The Open Meetings Law
The Open Meetings or “Sunshine” law which went into effect in New York in 1977, gives the public the right to attend meetings of public bodies, listen to the debates and watch the decision making process in action. Although it is not required to do so, a public body may permit members of the public to speak at open meetings.
Public Sessions of the Board Meeting
The Board of Trustees will allocate ten (10) minutes (the “public” session) before the official beginning of each meeting (the “business” session) for public comments on any subject relevant to the work of the board. The public session is not be used as a vehicle for immediate resolution of problems. It is a device to bring important issues to the board’s attention and, in some cases, to be taken up by the administration or at subsequent meetings.
Individuals who wish to speak at the public session may do so under the following conditions:
- they must register their desire to speak and the subject matter, in writing, with the Secretary of the College by the end of the last working day prior to the board meeting at which they wish to speak;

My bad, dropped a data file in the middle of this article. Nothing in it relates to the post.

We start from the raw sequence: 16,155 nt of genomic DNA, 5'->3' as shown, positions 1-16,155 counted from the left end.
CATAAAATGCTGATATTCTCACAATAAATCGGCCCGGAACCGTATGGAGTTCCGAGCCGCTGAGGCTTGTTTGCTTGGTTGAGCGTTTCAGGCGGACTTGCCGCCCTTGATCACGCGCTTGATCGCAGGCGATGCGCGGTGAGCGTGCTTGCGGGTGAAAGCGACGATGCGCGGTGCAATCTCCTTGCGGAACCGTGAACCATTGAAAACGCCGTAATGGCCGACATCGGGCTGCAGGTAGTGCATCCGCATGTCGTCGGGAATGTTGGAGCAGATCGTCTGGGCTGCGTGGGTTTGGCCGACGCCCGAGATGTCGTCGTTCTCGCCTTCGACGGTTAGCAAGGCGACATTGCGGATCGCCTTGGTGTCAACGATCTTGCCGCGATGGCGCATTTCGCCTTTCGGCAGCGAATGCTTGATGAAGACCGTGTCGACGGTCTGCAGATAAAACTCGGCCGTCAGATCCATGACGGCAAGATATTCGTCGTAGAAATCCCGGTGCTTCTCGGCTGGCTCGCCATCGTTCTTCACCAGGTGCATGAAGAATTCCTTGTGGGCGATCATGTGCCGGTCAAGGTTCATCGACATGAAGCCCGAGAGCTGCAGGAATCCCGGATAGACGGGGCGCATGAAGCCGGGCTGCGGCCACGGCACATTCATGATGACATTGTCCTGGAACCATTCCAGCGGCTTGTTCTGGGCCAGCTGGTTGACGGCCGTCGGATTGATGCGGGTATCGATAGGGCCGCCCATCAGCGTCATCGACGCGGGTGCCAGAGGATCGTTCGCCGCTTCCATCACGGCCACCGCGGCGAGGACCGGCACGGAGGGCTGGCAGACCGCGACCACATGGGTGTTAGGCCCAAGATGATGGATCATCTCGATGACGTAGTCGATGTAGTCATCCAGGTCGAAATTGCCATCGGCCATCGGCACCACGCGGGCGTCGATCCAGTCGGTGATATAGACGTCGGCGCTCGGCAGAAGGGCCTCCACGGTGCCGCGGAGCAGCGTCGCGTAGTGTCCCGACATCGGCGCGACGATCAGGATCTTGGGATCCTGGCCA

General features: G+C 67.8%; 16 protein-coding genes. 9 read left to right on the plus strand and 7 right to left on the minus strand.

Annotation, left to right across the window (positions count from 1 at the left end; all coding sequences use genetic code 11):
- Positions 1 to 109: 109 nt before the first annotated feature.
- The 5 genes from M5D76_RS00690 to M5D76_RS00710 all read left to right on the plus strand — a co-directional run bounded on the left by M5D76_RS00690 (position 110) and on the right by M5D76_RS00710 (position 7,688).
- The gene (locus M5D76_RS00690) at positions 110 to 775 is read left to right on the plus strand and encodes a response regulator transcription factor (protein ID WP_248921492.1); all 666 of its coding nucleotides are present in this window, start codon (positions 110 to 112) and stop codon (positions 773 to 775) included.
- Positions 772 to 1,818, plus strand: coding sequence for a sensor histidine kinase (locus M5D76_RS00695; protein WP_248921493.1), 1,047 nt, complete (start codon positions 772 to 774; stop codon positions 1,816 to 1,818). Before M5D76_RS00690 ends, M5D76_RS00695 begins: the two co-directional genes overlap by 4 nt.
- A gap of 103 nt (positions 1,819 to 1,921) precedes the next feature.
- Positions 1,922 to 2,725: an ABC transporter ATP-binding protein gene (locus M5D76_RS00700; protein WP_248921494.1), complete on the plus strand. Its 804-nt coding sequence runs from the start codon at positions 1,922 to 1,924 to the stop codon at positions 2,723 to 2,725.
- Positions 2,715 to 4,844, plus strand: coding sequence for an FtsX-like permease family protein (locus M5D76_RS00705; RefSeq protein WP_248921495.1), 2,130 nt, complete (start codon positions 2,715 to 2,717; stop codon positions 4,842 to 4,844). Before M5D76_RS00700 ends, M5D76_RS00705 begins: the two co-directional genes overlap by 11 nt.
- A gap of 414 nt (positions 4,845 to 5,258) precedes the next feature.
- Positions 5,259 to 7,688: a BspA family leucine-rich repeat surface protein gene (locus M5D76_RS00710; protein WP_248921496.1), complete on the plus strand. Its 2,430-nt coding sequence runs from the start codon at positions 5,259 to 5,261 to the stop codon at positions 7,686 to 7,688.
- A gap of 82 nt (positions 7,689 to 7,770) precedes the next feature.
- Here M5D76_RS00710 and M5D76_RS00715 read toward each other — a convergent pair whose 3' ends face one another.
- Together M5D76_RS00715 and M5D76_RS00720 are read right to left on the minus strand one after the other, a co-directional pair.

- they must limit their remarks to two (2) minutes, which permits a maximum of five (5) individuals to speak;
- those scheduled to speak will do so in the order in which they registered with the Secretary of the College;
- registered speakers will be recognized by the Chairman of the Board and move to the podium where they will identify themselves and deliver their remarks; and
- the Secretary of the College will keep track of the time and notify each speaker when his/her time has expired.
Business Session of the Board Meeting
Following the “public” session of the meeting, the board will then enter into its “business” session which is that portion of the meeting where only members of the board may debate the issues and vote on such issues. Of course, the public is invited to be present as observers of the board’s proceedings. The board chair may call upon non-board members to respond to questions or present information during the business session.
Executive Session of the Board Meeting
The law provides for closed or “executive” sessions under circumstances prescribed in the law. Executive sessions are attended only by members of the board and any other persons authorized by the board.